Last Chance, First Love – Sanctuary provides ‘home’ to special needs and abused animals

Last Chance, First Love
Sanctuary provides ‘home’ to special needs and abused animals

By JAYNE HANSON
Sunday, June 19, 2011 10:57 PM MST

There is one last chance for animal misfits at a sanctuary situated north of Kingman.

Last Chance Ranch Sanctuary owner Annie Burson, 54, of Kingman, spends her days tending to special needs or abused animals. And that includes the four-legged, the three-legged, the blind, the beaten, the broken, the neglected and the wheelchair-bound.

In all, there are nine dogs, seven cats and seven horses.

“All of them have been classified as un-adoptable,” Burson said. “I’m trying to give them a home environment so they know this is their home. And so they know they don’t have to live in a cage, they can live out the rest of their lives here.”

Burson’s rescue sanctuary is on 40 acres near Kingman. The property has been her home for 15 years.

“The reward is being able to take an animal that is having a near death experience, and being able to pull them out of it,” Burson said. “They seem to thrive off of each other. It’s amazing to watch.”

Hendrix

Hendrix is a 3-year-old German Shorthair sporting dog with a spinal cord injury. Burson acquired him after he had been in seven foster homes in 10 months.

“Now, he is doing very well,” Burson said. “He is starting to walk.”

Home video footage of Hendrix reviewed by Today’s News-Herald depicts the wheelchair-bound canine running and romping with his fellow pack members, despite the wheeled contraption affixed to his hips.

Hendrix runs about three or four miles each day on a nearby gravel road.

“You wouldn’t believe how fast he can move with that wheelchair,” Burson said. “The other dogs taught him to go off-road. And if he flips his wheelchair, he won’t cry or whine or bark … I had to get a GPS tracker for him.”

Sometimes while exploring rough terrain, Hendrix experiences technical difficulties that leave him laying and waiting, while tipped over, until someone rights his canine-wheelchair. And then he is on his way again.

“No, he doesn’t know he is any different,” Burson said.

Pathos

Pathos the horse came to the sanctuary when he was about 2-years-old.

“Pathos is Greek for pity,” Burson said. “He was apparently pitiful when I got him.”

When he arrived at the sanctuary, he weighed 340 pounds — when he should’ve weighed 900 to 1,000 pounds. Despite his malnourishment, Pathos was lice-infested, there was no blood in and no meat on him, and his skin was starting to rot off his body, Burson said.

“Now he is 1,100 pounds,” she said. “He is one happy, gorgeous looking horse.”

Pathos is now about 5-years-old.

Radar and Cloe

Burson cares for seven cats. And two have no eyes at all.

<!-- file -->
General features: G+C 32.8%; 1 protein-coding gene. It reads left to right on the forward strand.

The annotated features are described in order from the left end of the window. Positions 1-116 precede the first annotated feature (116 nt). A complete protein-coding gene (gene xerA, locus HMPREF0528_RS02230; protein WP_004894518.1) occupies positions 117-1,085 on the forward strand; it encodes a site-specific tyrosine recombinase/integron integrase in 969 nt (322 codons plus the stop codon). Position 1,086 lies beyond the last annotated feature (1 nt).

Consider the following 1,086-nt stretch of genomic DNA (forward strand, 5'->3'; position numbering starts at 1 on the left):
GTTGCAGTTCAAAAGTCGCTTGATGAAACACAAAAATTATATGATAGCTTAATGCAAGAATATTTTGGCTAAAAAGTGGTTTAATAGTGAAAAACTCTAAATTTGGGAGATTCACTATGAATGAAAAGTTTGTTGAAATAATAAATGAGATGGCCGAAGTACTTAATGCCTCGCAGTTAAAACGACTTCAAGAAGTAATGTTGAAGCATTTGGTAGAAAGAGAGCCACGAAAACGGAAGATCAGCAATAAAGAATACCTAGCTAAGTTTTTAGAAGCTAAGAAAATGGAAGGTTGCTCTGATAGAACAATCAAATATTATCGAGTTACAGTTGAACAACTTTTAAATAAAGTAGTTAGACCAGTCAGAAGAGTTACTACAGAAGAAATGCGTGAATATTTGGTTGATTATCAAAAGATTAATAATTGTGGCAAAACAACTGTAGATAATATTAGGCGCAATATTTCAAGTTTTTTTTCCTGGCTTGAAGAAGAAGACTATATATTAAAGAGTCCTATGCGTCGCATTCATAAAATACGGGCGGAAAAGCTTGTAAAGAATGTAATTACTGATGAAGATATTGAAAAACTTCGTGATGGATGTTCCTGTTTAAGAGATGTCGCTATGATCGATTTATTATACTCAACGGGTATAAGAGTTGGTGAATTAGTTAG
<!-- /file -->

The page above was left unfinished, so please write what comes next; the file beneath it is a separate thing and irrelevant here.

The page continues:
Radar is the oldest and most ambitious of the blind felines.

“You would never know this cat has no eyes,” Burson said. “You can pick him up, walk around the house and put him down, and he knows right were he is.”

Radar also is able to swat a bird or a moth out of the air while investigating Burson’s enclosed backyard.

Cloe, younger, isn’t as accomplished. But she’s learning.

“When there are things on the counter, that cat (Cloe), she doesn’t miss a trick,” Burson said. “If I move something she is playing with to another part of the house, it is only a matter of time before she finds it again.”

Milo

Milo has an amputated right front leg.

“He was a used bait dog (during organized dog fights),” Burson said. “He was abused, starved and mistreated.”

When Milo arrived at Last Chance, his eyes were cloudy, which often happens to abused or neglected animals, Burson said.

“It knocks the spirit right out of them,” she said.

In Milo’s case, x-rays determined he had suffered five separate fractures at different times. None had been properly set and amputation was necessary.

“He was here about a week and he just watched (the other dogs and animals),” Burson said. “And soon his eyes were crystal clear, his tail wagging, and he was like ‘OK, let’s go play’.”

Day to Day

Each morning, Burson makes the rounds to feed all her animals and administers any medications they require. Then, the dogs run, play, chase rabbits before everyone settles in for a nap.

Each afternoon, Burson turns out the horses to get worked. In the summertime, they are hosed down everyday.

Volunteers/donations

Last Chance is a non-profit organization that isn’t open to the public. Burson is fearful the opening would encourage people to begin dumping animals at will.

“I’m not like a rescue that adopts animals out and has a turnover,” she said. “I can go up to another six (animals), but trying to keep it where I can manage it.”

Burson’s pool of volunteers is slim to none.

“They either cry when they see Hendrix or just want to play with the horses, but they don’t want to do the work,” she said. “I would like to get the word out. Maybe somebody loves animals like I do and is willing to do the work.”

Burson said she dreams of transforming her sanctuary into a rehabilitation center to help educate pet owners about the best way to care for a special needs animal.

Vet bills are Burson’s biggest challenge because it is a continual thing, she said.

Burson used to work for a pest control company in Las Vegas, but caring for the animals at the sanctuary now takes all of her time.

“I take donations because I have to be here all the time,” she said. Burson’s art background helps her to pay the bills. She offers to paint watercolor portraits of people’s pets.

Donation can be mailed to Last Chance Ranch Sanctuary, c/o Annie Burson, P.O. Box 6763, Kingman, Ariz., 86402.

For more information visit www.lastchanceranchsanctuary.org.

Please see the original article here.